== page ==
Data Catalog Challenges
The challenge of getting all the information into the catalog, he says, requires hardware assets, and firm-wide data policies need to be in place at the highest level early in the process.
“It really all starts with policy. Unless you’ve got a policy in place at the firm’s highest level, then people won’t be incentivized to keep this information up to date, to be the stewards of this information, and ultimately the quality will suffer.”
The governance model can also be a challenge. Posner says that companies need to decide how to keep the information within the catalog up to date, to create policies, and processes based on different responsibilities for different parts of the Data Catalog. He says, “The guys in Records Management will be interested in making sure that the retention policies are up to date, but the people within our operations – that’s not their area. So you need to have a shared responsibility governance model.” Regulation can drive these processes, and usually requires that the Enterprise Data Catalog is fresh, maintained, and complete.
Certification of Data Assets
Every six to twelve months, it’s important to certify that the information in the Data Catalog is correct, he says. This can be done using a diary that shows all assets, how they’re related, what servers and hardware they live on, and what software is used. “It’s relating the hardware and the software to the actual data assets.” Posner adds that it’s also important to know which retention schedules are applied. He stresses that frequency of re-certification should be based on the value of the data: “The more critical information that you have in your catalog, then the more often that you’ll want to make sure that the re-certification takes place.”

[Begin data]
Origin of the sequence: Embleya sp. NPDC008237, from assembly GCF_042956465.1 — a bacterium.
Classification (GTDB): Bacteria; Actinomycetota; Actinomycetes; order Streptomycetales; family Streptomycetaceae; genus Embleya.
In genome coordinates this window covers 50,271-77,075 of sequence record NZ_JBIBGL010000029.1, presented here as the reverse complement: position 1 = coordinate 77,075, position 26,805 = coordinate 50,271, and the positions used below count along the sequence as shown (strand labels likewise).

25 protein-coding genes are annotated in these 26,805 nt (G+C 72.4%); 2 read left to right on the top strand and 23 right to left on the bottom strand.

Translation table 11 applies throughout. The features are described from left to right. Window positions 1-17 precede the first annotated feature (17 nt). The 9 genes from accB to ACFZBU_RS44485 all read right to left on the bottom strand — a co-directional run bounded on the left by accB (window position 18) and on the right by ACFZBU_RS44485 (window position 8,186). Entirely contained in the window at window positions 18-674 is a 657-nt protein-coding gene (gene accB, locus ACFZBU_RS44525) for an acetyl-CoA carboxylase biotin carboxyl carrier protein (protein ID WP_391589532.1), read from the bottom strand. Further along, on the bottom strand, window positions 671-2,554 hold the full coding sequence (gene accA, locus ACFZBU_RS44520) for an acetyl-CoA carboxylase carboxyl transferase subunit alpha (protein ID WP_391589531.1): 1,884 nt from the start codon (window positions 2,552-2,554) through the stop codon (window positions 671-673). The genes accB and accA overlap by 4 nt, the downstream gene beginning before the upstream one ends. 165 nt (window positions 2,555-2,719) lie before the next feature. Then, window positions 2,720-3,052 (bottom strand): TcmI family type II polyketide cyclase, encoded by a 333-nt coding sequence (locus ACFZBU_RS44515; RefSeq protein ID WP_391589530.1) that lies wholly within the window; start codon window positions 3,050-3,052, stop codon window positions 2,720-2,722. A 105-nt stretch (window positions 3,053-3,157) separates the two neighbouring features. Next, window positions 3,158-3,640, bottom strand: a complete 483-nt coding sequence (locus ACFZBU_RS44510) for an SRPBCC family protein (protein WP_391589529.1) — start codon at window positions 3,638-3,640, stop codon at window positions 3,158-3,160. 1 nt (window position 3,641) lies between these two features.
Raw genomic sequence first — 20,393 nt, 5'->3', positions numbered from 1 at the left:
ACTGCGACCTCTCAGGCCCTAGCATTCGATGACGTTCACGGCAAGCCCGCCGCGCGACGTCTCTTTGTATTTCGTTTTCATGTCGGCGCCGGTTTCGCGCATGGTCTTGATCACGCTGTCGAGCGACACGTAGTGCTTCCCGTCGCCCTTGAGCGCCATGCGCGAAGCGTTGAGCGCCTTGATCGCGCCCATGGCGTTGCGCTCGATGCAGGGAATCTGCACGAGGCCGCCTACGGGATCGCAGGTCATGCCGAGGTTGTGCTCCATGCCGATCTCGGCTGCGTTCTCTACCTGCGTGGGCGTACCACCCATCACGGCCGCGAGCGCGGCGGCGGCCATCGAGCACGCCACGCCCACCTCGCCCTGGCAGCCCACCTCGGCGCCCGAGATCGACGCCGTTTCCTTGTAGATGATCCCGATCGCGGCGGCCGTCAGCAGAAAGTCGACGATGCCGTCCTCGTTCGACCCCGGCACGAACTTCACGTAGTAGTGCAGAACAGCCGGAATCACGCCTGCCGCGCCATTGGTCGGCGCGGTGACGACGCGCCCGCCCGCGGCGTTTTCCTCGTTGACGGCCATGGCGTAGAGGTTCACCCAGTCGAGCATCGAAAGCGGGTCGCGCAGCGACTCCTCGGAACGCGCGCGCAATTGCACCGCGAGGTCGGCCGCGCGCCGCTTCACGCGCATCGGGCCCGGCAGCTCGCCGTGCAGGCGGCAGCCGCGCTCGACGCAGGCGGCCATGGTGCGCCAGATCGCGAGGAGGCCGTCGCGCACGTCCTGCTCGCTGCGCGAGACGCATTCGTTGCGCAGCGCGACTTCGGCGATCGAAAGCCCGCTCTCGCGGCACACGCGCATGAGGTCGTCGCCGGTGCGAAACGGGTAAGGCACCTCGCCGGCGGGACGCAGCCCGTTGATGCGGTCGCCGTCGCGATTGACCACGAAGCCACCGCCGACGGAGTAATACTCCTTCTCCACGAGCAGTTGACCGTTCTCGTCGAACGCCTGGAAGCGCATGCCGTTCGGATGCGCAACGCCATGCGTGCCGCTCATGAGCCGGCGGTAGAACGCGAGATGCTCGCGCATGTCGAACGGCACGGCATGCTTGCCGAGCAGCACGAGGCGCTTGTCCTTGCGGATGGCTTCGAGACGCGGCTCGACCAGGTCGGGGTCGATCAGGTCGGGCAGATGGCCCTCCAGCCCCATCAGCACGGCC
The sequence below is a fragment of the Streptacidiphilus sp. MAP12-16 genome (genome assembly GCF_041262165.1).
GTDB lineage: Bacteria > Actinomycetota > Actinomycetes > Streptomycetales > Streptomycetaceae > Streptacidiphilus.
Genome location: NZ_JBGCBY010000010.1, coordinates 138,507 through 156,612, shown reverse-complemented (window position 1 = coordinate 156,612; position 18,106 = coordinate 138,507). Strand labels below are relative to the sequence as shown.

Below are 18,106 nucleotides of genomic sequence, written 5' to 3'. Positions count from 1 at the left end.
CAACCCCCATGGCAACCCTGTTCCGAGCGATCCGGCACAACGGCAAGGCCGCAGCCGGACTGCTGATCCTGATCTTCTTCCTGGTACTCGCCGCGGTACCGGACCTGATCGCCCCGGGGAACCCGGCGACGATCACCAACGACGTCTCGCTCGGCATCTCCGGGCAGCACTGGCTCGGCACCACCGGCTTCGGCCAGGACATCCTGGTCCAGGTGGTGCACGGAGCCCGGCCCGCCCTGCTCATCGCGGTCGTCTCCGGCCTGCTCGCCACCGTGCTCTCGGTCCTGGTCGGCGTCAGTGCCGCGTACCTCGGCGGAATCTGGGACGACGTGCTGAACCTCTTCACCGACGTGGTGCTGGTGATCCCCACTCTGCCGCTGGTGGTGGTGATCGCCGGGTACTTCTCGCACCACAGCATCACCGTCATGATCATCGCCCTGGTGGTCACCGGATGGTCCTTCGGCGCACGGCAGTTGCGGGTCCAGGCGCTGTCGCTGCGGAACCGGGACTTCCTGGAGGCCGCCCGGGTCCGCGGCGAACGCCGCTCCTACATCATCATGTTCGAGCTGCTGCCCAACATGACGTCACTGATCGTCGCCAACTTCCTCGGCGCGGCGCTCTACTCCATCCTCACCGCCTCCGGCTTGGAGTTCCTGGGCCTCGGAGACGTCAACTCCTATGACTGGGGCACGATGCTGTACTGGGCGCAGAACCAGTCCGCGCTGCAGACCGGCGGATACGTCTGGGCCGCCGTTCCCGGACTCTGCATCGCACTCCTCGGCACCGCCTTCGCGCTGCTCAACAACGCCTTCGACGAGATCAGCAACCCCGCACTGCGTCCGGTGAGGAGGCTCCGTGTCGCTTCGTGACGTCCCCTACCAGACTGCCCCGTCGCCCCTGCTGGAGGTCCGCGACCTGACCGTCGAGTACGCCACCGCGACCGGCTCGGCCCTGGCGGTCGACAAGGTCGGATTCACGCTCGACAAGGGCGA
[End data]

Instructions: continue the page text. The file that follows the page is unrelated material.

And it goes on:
Architecture and Delivery Options
Although Posner’s team decided to have a three-tier Web Java database custom built, there are off-the-shelf Data Repositories that can be bought, configured, and extended. He says the key requirement is the need for a temporal database that is accurate enough to withstand legal query, and most of the products he’s seen right now don’t offer that option. Because there are non-technical users of the system, he says a good user interface is also important, as well as robust integration capability.
As Posner says, companies hoping to invest in a time machine can now do so – but to be safe, he recommends calling it an Enterprise Data Catalog.
Here is the video of the Enterprise Data World 2016 Presentation: